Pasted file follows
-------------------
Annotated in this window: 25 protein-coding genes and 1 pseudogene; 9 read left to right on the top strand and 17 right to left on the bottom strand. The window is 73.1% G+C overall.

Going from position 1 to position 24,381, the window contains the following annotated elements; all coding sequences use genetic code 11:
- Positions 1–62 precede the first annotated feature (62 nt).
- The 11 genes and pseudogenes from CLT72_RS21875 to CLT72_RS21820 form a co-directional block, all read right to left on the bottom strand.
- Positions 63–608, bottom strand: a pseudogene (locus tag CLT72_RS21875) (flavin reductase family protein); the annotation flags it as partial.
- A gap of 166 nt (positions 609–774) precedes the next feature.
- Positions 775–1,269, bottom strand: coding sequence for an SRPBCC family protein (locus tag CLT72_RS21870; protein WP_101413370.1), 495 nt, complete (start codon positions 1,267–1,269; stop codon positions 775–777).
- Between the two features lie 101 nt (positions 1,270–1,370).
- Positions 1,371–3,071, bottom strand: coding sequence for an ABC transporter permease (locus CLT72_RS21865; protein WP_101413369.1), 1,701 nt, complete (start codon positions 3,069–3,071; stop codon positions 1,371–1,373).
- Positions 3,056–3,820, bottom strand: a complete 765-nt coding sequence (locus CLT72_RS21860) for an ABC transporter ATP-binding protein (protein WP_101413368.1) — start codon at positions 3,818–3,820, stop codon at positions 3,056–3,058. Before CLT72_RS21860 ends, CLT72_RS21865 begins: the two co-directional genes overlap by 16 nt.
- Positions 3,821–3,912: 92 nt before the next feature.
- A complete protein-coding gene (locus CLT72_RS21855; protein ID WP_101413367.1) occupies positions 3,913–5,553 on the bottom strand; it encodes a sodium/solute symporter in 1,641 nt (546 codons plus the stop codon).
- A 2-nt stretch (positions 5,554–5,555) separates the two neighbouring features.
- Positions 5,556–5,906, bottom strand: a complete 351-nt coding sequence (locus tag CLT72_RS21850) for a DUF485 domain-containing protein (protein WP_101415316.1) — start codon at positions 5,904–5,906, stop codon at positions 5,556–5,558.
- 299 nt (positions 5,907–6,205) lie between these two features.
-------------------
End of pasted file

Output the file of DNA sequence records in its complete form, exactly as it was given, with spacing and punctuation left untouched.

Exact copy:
Annotated in this window: 25 protein-coding genes and 1 pseudogene; 9 read left to right on the top strand and 17 right to left on the bottom strand. The window is 73.1% G+C overall.

Going from position 1 to position 24,381, the window contains the following annotated elements; all coding sequences use genetic code 11:
- Positions 1–62 precede the first annotated feature (62 nt).
- The 11 genes and pseudogenes from CLT72_RS21875 to CLT72_RS21820 form a co-directional block, all read right to left on the bottom strand.
- Positions 63–608, bottom strand: a pseudogene (locus tag CLT72_RS21875) (flavin reductase family protein); the annotation flags it as partial.
- A gap of 166 nt (positions 609–774) precedes the next feature.
- Positions 775–1,269, bottom strand: coding sequence for an SRPBCC family protein (locus tag CLT72_RS21870; protein WP_101413370.1), 495 nt, complete (start codon positions 1,267–1,269; stop codon positions 775–777).
- Between the two features lie 101 nt (positions 1,270–1,370).
- Positions 1,371–3,071, bottom strand: coding sequence for an ABC transporter permease (locus CLT72_RS21865; protein WP_101413369.1), 1,701 nt, complete (start codon positions 3,069–3,071; stop codon positions 1,371–1,373).
- Positions 3,056–3,820, bottom strand: a complete 765-nt coding sequence (locus CLT72_RS21860) for an ABC transporter ATP-binding protein (protein WP_101413368.1) — start codon at positions 3,818–3,820, stop codon at positions 3,056–3,058. Before CLT72_RS21860 ends, CLT72_RS21865 begins: the two co-directional genes overlap by 16 nt.
- Positions 3,821–3,912: 92 nt before the next feature.
- A complete protein-coding gene (locus CLT72_RS21855; protein ID WP_101413367.1) occupies positions 3,913–5,553 on the bottom strand; it encodes a sodium/solute symporter in 1,641 nt (546 codons plus the stop codon).
- A 2-nt stretch (positions 5,554–5,555) separates the two neighbouring features.
- Positions 5,556–5,906, bottom strand: a complete 351-nt coding sequence (locus tag CLT72_RS21850) for a DUF485 domain-containing protein (protein WP_101415316.1) — start codon at positions 5,904–5,906, stop codon at positions 5,556–5,558.
- 299 nt (positions 5,907–6,205) lie between these two features.